Sydel Curry-Lee On Overcoming Infertility, The Parenting Advice Given By In-Law Ayesha Curry

Sydel Curry-Lee On Overcoming Infertility And The Parenting Advice Given By Sister-In-Law Ayesha Curry
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Motherhood is a journey many women desire to take despite realities like sleepless nights, milk-stained shirts, the terrible twos, and those hormonal teen years. Sydel Curry-Lee, a podcaster, mental health advocate, and sister to NBA star Steph Curry, can relate to that desire. The 27-year-old mommy-to-be is currently awaiting the arrival of her first child, a son.

“I have always said I wanted to be a mom since I was 16,” she says. “I just felt that’s always been one of my purposes in life.”

She married her husband, Warriors forward Damion Lee, in 2018. And while they initially thought they’d wait a year before attempting to have a baby, they decided to start trying for their first child after three months. 

Courtesy of Sydel Curry-Lee

“We were like ok, ‘I love you, you love me, and we’ve spent a lot of time together even before we were married, so let’s just try and have a baby,’” she explains. But things didn’t go as planned. Curry-Lee has been open about her journey and the challenges she faced to conceive.  

“My journey to motherhood was a bit of a long one or longer than I thought it would be,” she says. After six months of trying to get pregnant, the couple didn’t see the desired results but were advised by a doctor to keep trying for at least a year. So they did.

Infertility issues amongst women in America aren’t uncommon —around ten percent between ages 15-44 find it challenging to get or stay pregnant. 

In Curry-Lee’s case, after about eight months of trying, there was a glimmer of hope. She found out she was pregnant while celebrating her one-year anniversary in Mexico. Unfortunately, the positive result didn’t last long. 

“I would test multiple times a day every day, and when doing that, I noticed my positives kept getting lighter and lighter and just ended up disappearing, and so that was kind of heartbreaking,” she says. “My progesterone levels wouldn’t stay high enough to have viable pregnancies, so I ended up losing those embryos in the early stage. That’s what a chemical pregnancy is, like an early miscarriage.”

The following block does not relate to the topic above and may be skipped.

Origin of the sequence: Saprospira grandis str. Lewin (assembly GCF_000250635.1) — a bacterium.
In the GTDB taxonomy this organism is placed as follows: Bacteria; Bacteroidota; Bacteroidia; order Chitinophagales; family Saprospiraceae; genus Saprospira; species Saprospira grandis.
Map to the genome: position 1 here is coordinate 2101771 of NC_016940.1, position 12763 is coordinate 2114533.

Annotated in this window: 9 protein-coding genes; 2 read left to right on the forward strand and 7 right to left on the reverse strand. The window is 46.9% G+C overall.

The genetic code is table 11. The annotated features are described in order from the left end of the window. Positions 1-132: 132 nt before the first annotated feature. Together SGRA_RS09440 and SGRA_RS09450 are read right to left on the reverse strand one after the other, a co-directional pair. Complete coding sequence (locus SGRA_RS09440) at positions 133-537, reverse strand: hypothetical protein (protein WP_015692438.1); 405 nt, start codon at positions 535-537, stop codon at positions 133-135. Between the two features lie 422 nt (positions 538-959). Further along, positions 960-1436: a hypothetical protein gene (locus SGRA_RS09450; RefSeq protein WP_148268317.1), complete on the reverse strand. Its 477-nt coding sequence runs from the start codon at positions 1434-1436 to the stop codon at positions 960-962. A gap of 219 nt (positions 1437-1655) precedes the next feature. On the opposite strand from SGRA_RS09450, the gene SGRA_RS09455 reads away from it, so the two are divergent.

Because of this, the couple started fertility treatments — IVF specifically — in November 2020. After an unsuccessful first round, she went on progesterone for the second IVF round and it resulted in her “miracle second transfer baby.”

Curry-Lee says of getting the pregnancy news, “Finding out by myself and then surprising my husband was really really special to me. We were really excited, really proud of ourselves, and very thankful.”

She also admittedly felt a little nervous.

 “A split second later I was like, oh my gosh, I actually have to raise a human!”

The former college volleyball star is preparing for that life-changing responsibility by making sure she goes into motherhood feeling her best, physically and mentally.

“I’ve been trying to allow myself time to rest and not feel guilty about it,” she says. Mentally, she’s living in the now instead of stressing over what will be.  

“People tell you your life is about to change immensely, and instead of using that as a fear tactic, I’m trying to use it as a reminder that these days, I’m never going to have them back again and I can find joy and happiness in every day.” 

She also has been leaning on her loved ones, sister-in-law Ayesha Curry included. When we asked her what advice she’s received from the mom of three, she says, “One thing about Ayesha is that she is willing to use her past experiences to tell me what she would do differently, and one thing that she keeps telling me is to trust my instincts and to not feel pressured into doing certain things a certain way.” 

And in addition to that, she’s making sure she and baby Lee are getting the nutrients they need by using Olly prenatals. She’s an ambassador for the popular vitamin and supplement brand.

“It [has] good nutrients for pregnancy,” she says. “They have omega-3s, DHA, and it tastes really good so you don’t forget to take it and don’t dread taking it every day.” 

She looks forward to giving the vitamins they make for kids to her son once he’s old enough. But as for what she’s looking forward to most, in addition to living the dream she’s had since 16, it’s seeing what kind of individual her son will grow to be.

“I’ll pat myself on the back for sure because I definitely married someone I want my kids to be like. I hope they get his humor,” she says of husband Damion. “I’m excited to see my son mimic certain things about his dad but also become his own person.” 

TOPICS:  Infertility parenting sydel curry